109 of 254: Newton County Courthouse, Newton, Texas. County Population: 14,445
"The state legislature marked off Newton County on April 22, 1846, from the eastern half of Jasper County and named it in honor of John Newton, a veteran of the American Revolution. The county's boundaries have remained unchanged since that time save for a small cession along the western border to Jasper in 1852.
"The issue of the location of the courthouse dominated Newton County's early history. Electors originally voted to place the seat at the center of the county, and the first commissioners' court meetings convened near Quicksand Creek as a result. However, citizens of Burkeville successfully petitioned the Texas legislature to make their town the county seat in 1848. Voters narrowly approved the new location the following year. In 1853 a dispute concerning land titles, followed by yet another election, resulted in the move of offices to Newton, a newly established community at the geographic center of the county. Burkeville citizens refused to give up the struggle, and an 1855 plebiscite favored Burkeville by a small majority. County officials refused to leave Newton, however, convincing the legislature to recognize that city as the proper seat of government, where it has since remained."
Robert Wooster, "NEWTON COUNTY," Handbook of Texas Online
Newton County is a long, skinny county, about 64 miles in the north-south direction, but only 8 to 22 miles wide in the east-west direction. This is a result, of course, of splitting Jasper County in two, to create Newton County.
I visited Newton County and photographed the courthouse on August 20, 2011. The courthouse restoration project was on hold when I photographed the courthouse in 2011. The new completion date is October 2012. I returned on August 16, 2015 and photographed the restored courthouse.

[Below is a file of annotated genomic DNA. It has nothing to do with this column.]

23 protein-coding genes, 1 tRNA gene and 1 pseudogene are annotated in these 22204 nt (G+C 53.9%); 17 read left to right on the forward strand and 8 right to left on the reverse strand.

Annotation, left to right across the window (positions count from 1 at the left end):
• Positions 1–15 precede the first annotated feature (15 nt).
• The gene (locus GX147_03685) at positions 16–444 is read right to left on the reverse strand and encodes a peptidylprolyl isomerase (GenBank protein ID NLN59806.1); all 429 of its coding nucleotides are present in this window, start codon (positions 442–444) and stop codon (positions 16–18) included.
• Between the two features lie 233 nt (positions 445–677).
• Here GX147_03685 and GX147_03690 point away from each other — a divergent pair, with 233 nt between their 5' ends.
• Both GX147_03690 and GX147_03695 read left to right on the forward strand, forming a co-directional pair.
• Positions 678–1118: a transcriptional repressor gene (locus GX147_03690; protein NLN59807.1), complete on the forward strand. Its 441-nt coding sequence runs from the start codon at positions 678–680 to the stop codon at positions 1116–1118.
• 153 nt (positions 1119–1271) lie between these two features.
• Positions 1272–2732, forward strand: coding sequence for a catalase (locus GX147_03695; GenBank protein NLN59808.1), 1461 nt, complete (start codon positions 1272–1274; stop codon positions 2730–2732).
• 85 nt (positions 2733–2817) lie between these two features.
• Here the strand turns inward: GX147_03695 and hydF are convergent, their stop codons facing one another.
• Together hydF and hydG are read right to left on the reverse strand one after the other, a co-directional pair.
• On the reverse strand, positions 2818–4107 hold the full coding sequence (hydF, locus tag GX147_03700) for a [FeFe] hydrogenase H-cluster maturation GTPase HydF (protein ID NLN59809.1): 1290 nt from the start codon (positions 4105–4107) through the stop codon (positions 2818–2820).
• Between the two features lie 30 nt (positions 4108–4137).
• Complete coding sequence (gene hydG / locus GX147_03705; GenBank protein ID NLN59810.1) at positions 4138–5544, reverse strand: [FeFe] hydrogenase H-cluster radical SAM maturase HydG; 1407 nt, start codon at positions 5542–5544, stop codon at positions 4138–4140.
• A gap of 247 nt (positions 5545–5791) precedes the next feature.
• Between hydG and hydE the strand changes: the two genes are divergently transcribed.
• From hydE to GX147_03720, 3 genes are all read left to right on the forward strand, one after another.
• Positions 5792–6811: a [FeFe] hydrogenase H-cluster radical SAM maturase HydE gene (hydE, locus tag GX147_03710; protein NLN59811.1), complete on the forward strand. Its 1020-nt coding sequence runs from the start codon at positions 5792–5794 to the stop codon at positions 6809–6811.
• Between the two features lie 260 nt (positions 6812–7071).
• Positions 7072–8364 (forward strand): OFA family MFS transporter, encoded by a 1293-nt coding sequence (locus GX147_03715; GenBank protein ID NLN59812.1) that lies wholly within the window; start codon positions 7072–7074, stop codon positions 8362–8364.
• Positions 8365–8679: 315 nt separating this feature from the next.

Newton County Courthouse 1903
"Built of unfired local brick, the courthouse was the victim of a devastating fire in August 2000, which left only exterior and first floor masonry walls intact. Restoration included the reconstruction of the unusual truncated tower and the bracketed balustrade balconies at each entry. The de-corative metal ceilings and double wood staircase were also replicated. The reconstruction included the historic courtroom configuration with balcony and full accessibility. Additionally, a geo-thermal system was employed instead of a standard heating and cooling system, taking ad-vantage of the area's high water table and moisture level. Work should be completed in 2009." (It wasn't) From the THC's website
"The Newton County Courthouse dominates the town square as a provincial statement of the Second Empire Style. This style, also known in the U.S. as the General Grant style, was a mode popularized during the latter half of the 19th century, particularly for public edifices. The geo-graphic separation of Texas from design centers hampered its acceptance of stylistic developments; thus, although the Newton County Courthouse was constructed in the 20th century, it represents the 19th century Second Empire style with its three-dimensional, mansardic massing. Originally symmetrical in plan, the square form was extended to the south with a two-story courthouse annex and jail in 1936.
"Built in 1902-1903 by contractors Martin and Moody of Comanche, Texas, the three-story courthouse is composed of structural masonry walls set on a continuous brick footing five to six feet below grade, ...
"Throughout the years of continual use, the courthouse has been altered several times, reflecting the changing needs of Newton County. In 1910 and again in 1925, the interior was modified to provide more functional spaces. In 1935-1936 a two-story jail was added to the south facade. [see photo at left] The flat-roofed addition reflects some of the original design elements, though in a simplified manner. It is believed that at the time of this addition the brick walls were covered with an application of cement stucco with a coarse aggregate." From the National Register narrative